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Reducing stormwater flooding in Philadelphia

Project

Cohocksink storm flood relief

Location

Northern Liberties and South Kensington, Philadelphia, Pennsylvania

Client

Philadelphia Water Department

Expertise

Civil, environmental, geotechnical, structural, hydraulics

Much of Philadelphia’s sewer and stormwater infrastructure is combined, making some neighborhoods subject to flooding during intense rain events. Reducing flood risk in these neighborhoods mitigates physical damage to property, minimizes financial impacts, and protects human health.

The neighborhoods of the Northern Liberties and South Kensington are close to Philadelphia’s historic center and beside the Delaware River. There has been a history of both surface flooding and sewer backups when the infrastructure carrying both stormwater and sewage is overwhelmed.

It is one of the largest capital improvement programmes for storm flood relief that PWD has undertaken in recent years.
Gary Snyder, senior vice president, Mott MacDonald

To tackle this, the Philadelphia Water Department (PWD) is undertaking a six-phase program. The $93.5 million Cohocksink Storm Flood Relief project will double the capacity of the neighborhoods’ combined sewer system.

“It is one of the largest capital improvement programs for storm flood relief that PWD has undertaken in recent years,” says Mott MacDonald senior vice president Gary Snyder, who has been involved in the project since 2008.

Named after the Cohocksink Creek that once flowed through the Northern Liberties and Kensington, and is now buried, the project comprises six phases, five of which are now complete.

The work involves installing new box sewers and chambers to replace or expand elements of the existing system. With much of the phasing chosen to mesh with ongoing private development and transportation infrastructure work near the city’s waterfront, the project also required complete or partial street closures, as contractors dug trenches for the new concrete sewers.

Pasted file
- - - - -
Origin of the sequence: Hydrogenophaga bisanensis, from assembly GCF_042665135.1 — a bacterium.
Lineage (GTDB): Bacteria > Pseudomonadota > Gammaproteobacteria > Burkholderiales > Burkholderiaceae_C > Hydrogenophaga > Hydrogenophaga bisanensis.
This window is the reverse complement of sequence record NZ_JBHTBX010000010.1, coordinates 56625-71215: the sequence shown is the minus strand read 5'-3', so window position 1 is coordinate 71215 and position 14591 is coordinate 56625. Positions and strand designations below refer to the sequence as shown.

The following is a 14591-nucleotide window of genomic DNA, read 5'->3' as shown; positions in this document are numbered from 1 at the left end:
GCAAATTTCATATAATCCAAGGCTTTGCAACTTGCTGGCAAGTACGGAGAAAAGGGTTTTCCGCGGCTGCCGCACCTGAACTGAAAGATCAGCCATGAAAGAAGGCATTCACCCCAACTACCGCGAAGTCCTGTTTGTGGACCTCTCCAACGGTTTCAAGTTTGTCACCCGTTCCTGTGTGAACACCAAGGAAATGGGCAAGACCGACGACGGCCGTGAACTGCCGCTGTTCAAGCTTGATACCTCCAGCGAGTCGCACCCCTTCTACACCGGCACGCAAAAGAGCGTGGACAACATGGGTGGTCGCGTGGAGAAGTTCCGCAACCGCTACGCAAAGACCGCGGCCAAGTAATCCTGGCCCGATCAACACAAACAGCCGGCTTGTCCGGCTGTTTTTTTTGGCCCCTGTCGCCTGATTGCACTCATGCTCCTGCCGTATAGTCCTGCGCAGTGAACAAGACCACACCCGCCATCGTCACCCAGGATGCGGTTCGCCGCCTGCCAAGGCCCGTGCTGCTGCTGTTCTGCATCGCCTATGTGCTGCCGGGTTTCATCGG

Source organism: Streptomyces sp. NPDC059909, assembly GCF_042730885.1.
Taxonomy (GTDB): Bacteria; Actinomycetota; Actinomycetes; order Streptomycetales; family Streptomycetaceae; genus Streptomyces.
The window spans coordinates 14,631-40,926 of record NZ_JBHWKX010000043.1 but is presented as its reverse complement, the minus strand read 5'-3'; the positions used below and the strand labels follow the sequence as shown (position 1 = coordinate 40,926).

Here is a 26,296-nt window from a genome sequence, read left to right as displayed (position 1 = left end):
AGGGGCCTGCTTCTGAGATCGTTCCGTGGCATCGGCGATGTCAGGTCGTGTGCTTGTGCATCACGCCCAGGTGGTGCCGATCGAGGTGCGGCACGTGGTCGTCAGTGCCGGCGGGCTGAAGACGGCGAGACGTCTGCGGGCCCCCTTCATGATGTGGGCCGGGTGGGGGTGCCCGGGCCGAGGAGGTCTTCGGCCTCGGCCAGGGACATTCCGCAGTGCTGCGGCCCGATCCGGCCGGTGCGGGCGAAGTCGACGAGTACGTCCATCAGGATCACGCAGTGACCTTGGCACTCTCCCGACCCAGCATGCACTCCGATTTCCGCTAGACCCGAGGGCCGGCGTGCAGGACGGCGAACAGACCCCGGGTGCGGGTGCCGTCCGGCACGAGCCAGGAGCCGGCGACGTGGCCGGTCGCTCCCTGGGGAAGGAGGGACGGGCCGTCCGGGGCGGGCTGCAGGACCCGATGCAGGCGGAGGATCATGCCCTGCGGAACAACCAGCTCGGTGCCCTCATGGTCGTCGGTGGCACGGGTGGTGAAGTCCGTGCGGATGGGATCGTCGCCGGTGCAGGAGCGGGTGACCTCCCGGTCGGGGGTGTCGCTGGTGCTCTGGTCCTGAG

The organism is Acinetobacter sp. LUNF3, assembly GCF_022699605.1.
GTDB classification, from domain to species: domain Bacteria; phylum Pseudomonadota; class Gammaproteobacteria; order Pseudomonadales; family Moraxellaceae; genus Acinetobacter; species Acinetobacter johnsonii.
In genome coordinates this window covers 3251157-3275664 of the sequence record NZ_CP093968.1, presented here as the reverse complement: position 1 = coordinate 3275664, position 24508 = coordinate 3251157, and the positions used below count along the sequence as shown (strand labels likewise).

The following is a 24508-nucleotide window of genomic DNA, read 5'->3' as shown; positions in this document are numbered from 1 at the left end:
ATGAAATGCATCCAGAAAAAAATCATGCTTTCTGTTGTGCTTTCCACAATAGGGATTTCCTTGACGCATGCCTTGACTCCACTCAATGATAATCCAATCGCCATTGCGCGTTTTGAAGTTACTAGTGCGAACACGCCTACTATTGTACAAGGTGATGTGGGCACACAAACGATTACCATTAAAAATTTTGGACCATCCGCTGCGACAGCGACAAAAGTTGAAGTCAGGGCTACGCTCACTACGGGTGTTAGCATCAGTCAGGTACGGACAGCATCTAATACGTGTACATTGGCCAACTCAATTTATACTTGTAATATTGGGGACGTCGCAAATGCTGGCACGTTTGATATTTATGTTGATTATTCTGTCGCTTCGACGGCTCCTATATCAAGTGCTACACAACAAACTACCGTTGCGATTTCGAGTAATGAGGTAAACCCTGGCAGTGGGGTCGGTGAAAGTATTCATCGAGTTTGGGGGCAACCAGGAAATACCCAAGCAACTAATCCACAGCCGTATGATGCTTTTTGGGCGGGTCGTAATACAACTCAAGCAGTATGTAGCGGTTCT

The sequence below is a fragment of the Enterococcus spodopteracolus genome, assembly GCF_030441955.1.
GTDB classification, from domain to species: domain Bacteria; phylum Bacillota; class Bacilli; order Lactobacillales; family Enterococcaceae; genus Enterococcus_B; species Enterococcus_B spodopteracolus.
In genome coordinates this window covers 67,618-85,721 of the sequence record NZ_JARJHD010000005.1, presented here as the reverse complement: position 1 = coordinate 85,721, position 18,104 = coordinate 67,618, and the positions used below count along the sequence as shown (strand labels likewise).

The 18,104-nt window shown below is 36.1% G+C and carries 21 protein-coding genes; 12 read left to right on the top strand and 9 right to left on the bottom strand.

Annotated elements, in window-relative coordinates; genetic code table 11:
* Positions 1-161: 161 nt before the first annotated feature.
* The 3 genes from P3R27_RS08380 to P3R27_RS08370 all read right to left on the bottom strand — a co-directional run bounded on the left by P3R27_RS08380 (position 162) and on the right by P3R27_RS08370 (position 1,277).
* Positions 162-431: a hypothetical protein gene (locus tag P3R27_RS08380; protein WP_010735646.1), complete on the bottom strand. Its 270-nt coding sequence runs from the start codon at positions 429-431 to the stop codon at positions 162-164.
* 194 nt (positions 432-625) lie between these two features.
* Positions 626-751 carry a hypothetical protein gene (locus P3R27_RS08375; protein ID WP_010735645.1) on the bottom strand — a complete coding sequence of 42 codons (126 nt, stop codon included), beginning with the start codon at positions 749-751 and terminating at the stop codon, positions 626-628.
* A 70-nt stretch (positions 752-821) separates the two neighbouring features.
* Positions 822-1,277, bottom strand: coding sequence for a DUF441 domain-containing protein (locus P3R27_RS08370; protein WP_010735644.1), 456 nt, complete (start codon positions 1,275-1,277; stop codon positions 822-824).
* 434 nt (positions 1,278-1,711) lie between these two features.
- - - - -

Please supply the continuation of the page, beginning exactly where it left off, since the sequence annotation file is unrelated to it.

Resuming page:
$95.3 million
project value
6
phases

Weaving new sewer capacity through the existing utilities and historic remnants of a 341-year-old city requires liaison with multiple asset owners and other stakeholders. And the picture is constantly changing: the Northern Liberties and South Kensington are metamorphosing into a thriving mixed-use residential and entertainment district, with new buildings constantly rising.

A whole-city approach

With Philadelphia’s sewers among the first to be built in the US, many carry both sewage and stormwater. During drier periods, both rainwater and sewage flow to a treatment plant for removal of pollutants before being discharged into the Delaware River.

But when rainfall is heavy, the combined system – which serves approximately 60% of the city – becomes overwhelmed, and excess flows may be directed to waterways via designated and permitted combined sewer outfalls.

As well as affecting fish and aquatic plant life, this makes waterways unsafe for swimming or water sports immediately after a discharge. While not ideal, these designed overflow points are necessary at times of heavy rain to prevent the vast majority of excess flows from flooding neighborhoods.

Despite these designated overflows, the existing infrastructure contains old inefficiencies and bottlenecks that can prevent the excess flows from reaching the waterways, causing streets and basements in certain neighborhoods to flood. PWD has identified these areas as requiring special attention, initiating flood relief projects to rebuild the area’s infrastructure so that it has the capacity to prevent backups.

To tackle the issue on a broader level, PWD has developed a strategy, approved by the city in 2011, to slow down rainwater before it reaches the sewers.

Green infrastructure

Green City, Clean Waters is a 25-year plan to introduce a host of green infrastructure elements across Philadelphia, creating parks, planted areas, porous paving and tree pits to soak up water and stop it whooshing straight into the combined sewer system.

“Creating green spaces is very important, not only to slow down stormwater flows but also because they are important for the community.”